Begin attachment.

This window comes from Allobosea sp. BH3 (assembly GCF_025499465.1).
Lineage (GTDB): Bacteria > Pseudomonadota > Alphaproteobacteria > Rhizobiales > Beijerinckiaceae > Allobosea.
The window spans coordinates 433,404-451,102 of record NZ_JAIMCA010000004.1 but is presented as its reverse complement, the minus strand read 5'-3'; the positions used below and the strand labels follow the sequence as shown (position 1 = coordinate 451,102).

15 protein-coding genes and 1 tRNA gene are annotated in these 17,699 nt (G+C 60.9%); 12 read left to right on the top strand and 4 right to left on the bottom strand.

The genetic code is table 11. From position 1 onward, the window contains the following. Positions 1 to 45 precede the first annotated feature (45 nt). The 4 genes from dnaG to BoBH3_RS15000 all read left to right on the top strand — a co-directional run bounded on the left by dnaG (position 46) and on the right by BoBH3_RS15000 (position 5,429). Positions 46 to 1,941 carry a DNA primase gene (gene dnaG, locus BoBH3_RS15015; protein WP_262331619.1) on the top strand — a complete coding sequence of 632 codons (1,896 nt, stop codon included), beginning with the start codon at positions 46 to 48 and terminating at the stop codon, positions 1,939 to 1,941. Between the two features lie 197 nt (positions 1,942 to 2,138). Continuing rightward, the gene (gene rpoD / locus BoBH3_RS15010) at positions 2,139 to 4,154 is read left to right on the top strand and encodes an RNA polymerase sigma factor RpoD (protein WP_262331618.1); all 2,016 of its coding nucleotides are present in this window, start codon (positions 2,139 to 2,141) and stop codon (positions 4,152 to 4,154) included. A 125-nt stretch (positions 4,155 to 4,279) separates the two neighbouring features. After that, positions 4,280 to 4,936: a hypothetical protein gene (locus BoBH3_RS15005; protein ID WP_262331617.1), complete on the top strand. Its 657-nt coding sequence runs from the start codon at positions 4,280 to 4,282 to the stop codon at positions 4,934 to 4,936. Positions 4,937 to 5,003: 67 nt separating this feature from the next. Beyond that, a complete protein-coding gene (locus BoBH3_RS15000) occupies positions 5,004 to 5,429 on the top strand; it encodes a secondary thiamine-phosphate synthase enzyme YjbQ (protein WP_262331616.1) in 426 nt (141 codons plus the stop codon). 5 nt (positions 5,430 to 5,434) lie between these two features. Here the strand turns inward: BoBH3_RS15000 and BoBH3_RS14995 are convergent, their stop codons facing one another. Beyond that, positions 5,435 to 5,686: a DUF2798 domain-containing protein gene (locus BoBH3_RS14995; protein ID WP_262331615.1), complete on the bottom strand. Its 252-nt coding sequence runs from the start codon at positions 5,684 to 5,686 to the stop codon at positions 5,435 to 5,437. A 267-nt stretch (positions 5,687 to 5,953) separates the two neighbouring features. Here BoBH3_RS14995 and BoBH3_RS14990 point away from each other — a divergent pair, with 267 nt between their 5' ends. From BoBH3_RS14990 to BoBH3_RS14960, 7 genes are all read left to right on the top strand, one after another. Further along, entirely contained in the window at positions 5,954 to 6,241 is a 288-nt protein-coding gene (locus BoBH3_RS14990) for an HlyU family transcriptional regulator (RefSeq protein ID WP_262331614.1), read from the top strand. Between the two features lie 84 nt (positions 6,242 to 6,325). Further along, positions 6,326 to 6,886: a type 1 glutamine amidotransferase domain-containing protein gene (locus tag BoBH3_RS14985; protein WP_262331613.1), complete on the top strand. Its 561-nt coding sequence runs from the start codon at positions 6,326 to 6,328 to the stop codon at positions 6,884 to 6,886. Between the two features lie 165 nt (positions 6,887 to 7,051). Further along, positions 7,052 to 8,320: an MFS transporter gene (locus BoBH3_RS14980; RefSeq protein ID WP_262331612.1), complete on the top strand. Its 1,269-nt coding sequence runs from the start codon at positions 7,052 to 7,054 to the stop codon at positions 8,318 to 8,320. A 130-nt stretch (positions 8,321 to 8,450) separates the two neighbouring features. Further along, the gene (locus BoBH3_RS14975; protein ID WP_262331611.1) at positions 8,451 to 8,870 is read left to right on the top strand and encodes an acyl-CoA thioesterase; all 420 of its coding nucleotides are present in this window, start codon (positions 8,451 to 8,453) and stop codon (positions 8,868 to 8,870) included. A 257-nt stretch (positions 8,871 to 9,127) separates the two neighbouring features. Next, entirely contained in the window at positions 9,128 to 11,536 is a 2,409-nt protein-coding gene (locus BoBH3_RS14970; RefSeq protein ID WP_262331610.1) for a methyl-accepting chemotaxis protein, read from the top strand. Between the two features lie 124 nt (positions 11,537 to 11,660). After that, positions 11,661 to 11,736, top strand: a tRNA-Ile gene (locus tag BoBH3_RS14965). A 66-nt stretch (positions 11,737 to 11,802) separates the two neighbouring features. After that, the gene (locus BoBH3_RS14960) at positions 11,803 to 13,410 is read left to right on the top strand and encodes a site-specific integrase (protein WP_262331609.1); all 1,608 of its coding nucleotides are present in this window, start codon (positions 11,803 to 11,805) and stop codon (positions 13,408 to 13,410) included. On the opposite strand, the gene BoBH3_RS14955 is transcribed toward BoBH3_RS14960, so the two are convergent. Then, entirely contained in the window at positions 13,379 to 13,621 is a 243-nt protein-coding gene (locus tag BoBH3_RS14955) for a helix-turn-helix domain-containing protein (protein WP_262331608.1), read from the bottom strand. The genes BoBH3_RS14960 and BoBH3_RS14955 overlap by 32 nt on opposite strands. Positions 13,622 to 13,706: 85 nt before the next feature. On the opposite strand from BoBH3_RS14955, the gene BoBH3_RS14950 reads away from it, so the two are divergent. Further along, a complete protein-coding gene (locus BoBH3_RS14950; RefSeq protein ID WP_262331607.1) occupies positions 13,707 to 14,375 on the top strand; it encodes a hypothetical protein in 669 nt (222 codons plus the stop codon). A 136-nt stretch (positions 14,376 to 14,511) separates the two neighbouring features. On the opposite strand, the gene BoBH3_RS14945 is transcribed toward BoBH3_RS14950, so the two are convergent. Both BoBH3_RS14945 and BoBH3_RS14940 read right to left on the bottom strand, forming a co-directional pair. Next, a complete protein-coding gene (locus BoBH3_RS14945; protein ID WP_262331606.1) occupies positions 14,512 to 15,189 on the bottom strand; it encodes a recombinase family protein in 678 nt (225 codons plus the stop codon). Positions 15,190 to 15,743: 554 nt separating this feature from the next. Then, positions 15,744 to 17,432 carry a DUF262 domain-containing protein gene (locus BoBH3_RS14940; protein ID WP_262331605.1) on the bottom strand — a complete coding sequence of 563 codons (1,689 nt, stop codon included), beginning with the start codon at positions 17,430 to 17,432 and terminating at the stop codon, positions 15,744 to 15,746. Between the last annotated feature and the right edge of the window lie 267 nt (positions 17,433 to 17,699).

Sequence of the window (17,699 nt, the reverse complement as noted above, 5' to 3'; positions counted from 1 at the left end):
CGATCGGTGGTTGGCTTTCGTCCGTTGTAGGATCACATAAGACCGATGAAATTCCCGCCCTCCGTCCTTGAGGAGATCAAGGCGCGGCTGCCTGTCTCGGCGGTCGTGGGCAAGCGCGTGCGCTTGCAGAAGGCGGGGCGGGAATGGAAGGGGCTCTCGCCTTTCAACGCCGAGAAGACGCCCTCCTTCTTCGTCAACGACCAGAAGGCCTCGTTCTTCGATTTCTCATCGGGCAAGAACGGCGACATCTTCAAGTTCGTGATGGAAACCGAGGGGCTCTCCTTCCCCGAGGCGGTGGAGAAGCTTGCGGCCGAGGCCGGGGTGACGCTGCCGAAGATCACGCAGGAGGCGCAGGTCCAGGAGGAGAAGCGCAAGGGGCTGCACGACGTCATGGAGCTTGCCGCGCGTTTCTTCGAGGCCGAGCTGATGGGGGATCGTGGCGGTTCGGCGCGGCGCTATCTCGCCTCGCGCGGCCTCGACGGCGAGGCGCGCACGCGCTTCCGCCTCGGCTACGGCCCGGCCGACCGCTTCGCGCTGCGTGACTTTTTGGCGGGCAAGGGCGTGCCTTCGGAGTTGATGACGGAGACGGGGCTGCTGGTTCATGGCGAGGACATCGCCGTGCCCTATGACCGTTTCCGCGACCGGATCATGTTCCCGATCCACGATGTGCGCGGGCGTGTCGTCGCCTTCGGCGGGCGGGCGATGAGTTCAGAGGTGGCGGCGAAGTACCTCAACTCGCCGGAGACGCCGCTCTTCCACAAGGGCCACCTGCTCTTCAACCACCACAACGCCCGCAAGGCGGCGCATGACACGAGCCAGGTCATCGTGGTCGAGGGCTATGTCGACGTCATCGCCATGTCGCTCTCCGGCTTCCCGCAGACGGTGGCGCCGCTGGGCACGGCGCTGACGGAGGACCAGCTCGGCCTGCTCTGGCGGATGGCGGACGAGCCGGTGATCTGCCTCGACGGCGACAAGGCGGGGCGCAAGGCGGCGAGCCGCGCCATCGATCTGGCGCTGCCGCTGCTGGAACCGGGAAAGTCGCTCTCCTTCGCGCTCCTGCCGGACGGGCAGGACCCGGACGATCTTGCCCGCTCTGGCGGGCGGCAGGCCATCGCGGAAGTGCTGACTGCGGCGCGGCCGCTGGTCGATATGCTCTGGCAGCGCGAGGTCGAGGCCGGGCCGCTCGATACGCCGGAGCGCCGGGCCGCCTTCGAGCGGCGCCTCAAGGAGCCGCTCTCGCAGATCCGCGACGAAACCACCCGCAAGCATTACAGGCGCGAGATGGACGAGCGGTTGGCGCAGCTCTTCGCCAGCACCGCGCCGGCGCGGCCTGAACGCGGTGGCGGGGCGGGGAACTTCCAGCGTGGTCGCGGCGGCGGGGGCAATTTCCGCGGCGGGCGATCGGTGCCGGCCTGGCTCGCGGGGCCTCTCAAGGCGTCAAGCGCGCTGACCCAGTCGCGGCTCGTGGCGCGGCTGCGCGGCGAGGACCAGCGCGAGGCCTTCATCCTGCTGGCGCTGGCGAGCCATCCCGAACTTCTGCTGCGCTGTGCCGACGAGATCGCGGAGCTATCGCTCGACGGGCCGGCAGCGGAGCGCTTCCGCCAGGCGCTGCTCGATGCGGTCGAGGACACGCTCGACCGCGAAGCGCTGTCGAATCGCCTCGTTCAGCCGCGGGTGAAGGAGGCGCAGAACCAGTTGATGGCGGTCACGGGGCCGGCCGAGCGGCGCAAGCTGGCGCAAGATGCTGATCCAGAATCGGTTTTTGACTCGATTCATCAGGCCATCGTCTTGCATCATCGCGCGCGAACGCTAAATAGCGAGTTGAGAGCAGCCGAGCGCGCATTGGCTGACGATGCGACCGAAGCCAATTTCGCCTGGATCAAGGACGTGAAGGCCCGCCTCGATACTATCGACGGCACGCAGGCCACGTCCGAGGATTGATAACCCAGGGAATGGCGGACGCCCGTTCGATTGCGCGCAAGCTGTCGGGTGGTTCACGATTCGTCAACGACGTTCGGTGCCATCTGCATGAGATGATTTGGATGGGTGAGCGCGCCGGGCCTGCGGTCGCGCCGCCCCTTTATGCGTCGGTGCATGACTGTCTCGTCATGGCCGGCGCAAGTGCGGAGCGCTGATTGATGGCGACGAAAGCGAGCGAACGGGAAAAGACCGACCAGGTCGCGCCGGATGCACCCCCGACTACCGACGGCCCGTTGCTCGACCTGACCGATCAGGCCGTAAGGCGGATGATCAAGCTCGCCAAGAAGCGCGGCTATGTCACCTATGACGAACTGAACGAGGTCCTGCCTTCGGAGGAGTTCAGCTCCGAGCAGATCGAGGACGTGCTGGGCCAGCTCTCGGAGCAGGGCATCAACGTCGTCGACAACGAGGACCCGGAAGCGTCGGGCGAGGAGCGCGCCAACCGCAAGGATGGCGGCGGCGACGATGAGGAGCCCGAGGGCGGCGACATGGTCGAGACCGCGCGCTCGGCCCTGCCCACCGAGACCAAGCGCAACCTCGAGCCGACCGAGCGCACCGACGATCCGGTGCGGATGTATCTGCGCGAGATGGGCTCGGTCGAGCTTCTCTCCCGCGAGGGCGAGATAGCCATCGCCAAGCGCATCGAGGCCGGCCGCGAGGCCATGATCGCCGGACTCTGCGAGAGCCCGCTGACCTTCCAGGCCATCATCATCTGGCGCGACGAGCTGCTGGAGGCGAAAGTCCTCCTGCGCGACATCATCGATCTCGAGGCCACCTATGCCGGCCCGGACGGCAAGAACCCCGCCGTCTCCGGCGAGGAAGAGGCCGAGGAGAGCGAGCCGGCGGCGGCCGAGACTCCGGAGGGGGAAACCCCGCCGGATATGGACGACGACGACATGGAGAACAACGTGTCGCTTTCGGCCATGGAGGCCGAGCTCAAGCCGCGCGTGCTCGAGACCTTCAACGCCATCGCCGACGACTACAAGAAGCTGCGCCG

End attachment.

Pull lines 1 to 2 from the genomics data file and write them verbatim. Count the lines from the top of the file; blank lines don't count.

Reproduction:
This window comes from Allobosea sp. BH3 (assembly GCF_025499465.1).
Lineage (GTDB): Bacteria > Pseudomonadota > Alphaproteobacteria > Rhizobiales > Beijerinckiaceae > Allobosea.